You’ve asked to see my pantry. I have to do a little ‘splaining before you get to see it.
- I’m not an alarmist. I don’t stockpile food for any particular reason. I buy lots of whatever is on sale that we will eat. I can everything I find that’s in season.
- I believe in being prepared . . just in case. If you’ve lived where there are hurricanes, snow storms, tornadoes, earthquakes . . any kind of disaster, you know that a whole lot of the panic and problems occur when people have no food, no water, and no way to prepare their food. I hope I’ll never be the one standing in line at the grocery store when a storm is predicted or when there’s been a disaster and food is in short supply. I’ve seen it happen when snow storms and hurricanes are predicted. I’ve seen it happen when ice storms have happened and trucks can’t get here and I’ve heard how horrible it was when the hurricanes hit Louisiana and all kinds of food were in short supply.
- If you’re the kind of person who goes to the grocery store every day for what you’re fixing for dinner — whether it’s because you don’t have a place to store food or because you don’t know what you’re fixing for dinner or whatever, that’s fine. Doesn’t matter to me one bit how everyone else plans and stores their food.
- What I do may seem like a totally crazy idea to some, maybe all, of you but all I ask is that you respect my decisions and how we live our lives. Even though many have asked to see my pantry, I’ve hesitated to show it because I don’t want any grief about our food storage.
If there’s ever an emergency, we may be stuck eating tomatoes and green beans but we will have something to eat.
My food is stored in a concrete room where the temperature stays between 60° and 70°. The area above the room isn’t concrete but all the walls are concrete so it’s fairly safe, at least from tornadoes. The oldest food is in front. I can load it from the back, though I mostly don’t. Where I have the green beans stored now, when I start getting low and restocking, I’ll put the new ones in a total different section so that when the ones I have now are all gone, I’ll know the oldest ones are gone first.
The pantry is as full now as it will ever be. My goal is to can 150 quarts of tomatoes so I need 16 more quarts. I’ll probably do 2 batches and that will give me 14 quarts and I’ll be done. Done canning for the entire season! Feels good!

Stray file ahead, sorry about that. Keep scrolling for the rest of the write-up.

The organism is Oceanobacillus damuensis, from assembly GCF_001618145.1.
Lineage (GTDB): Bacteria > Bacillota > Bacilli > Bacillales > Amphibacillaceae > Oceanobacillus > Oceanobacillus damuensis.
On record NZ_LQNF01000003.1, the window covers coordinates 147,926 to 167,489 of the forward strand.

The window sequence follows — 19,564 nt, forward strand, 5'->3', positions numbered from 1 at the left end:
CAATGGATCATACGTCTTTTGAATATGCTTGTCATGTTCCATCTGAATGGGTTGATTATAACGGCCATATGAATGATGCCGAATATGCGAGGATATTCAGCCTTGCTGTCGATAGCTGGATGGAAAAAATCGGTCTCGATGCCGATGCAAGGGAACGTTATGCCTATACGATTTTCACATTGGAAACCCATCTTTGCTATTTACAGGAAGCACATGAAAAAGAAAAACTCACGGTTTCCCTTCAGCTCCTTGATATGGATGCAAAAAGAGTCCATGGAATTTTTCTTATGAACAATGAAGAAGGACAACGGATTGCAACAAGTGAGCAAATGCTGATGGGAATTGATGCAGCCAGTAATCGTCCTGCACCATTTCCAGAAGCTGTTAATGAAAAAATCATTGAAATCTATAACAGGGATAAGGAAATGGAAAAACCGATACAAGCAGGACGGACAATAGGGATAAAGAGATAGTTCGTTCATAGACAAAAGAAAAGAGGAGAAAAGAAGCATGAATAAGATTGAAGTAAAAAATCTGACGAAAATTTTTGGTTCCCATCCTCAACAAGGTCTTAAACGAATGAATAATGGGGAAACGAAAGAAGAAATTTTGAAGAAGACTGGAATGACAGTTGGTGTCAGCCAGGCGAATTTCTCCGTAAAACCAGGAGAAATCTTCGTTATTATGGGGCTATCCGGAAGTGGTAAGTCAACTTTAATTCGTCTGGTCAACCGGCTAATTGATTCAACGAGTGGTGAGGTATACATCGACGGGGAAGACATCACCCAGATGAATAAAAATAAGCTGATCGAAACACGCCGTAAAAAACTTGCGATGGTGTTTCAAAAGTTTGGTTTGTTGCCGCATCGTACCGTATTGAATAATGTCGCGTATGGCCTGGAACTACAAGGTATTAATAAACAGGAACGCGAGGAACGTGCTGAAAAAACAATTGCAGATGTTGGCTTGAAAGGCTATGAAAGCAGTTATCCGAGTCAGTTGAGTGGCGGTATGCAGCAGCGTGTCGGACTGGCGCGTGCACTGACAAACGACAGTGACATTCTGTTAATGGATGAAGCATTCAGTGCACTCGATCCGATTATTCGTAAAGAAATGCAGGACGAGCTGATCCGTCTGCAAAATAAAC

Because of where the shelves are sitting, I can’t get far enough back to get a good picture but you’ll get some ideas.
Lots of jams and jellies. In the boxes are half pints of jelly and jam. There’s cherry, peach, mulberry, grape, crab apple, jalapeno pepper and I can’t remember what else. The top shelf also has jams and jellies in pint jars, as well as chutney and whatever else might be stuck up there.
Behind the clear vanilla are jars of home canned tomatoes with storebought cans of corn on top. On the bottom shelf are the extra green beans that didn’t fit on the green bean shelf, the crock pots and some big cans of tomatoes.
How do I keep track of all this, you might ask! A spreadsheet, of course! I have a general idea of what I have so I don’t keep this list with me at all times and I doubt it’s ever 100% accurate, but it’s close enough that I don’t have to do any real guessing to know what I have and what I need.
I don’t inventory soup and jelly and canned fruit. In fact, canned fruit is kept upstairs because it’s mostly for snacking. The main things I inventory are the things I really l care about how much we have. Going to the grocery store is a big waste of time for me . . especially if I have to go because I need one thing. Just glancing at the list, I can see that I have one can of cream style corn. We don’t eat it except in casseroles but I like having several cans on hand. Looking at green beans, I normally don’t keep 85 cans of storebought green beans on hand but our Wal-Mart is remodeling and a few weeks ago, they had the Italian style green beans marked down to 15¢ a can. I got all they had. The use by date is October, 2012. They’ll be long gone by then.
If you noticed the post-it note holder in the first photo, there’s a pencil by it too. I don’t run to the computer every time I grab a can. I make a note a post-it and stick it on the shelf somewhere. Sometimes there are several post-its full of lists of items I’ve taken. When I have a chance, I fix it all on the spreadsheet so I can keep it as accurate as possible.
Twice a year I re-organize and re-arrange, making a list of what I’m needing to replace, making sure the older cans are in front, and checking the spreadsheet. By about May of 2011, these shelves will be pretty empty. Most of the jam/jelly will be gone, most of the tomatoes will be gone, most of the home canned green beans will be gone. Some things will take forever to use. I have a lot of vanilla and those big bottles last forever. 44 cans of tuna seems like a tremendous amount to some but we love it and have it at least once a week for lunch and often I use two cans to make tuna salad. That’s just 22 weeks worth . . less than 5 months it will be gone.
That’s it . . now you’ve seen my pantry! And, you see why I don’t need a pantry in my kitchen.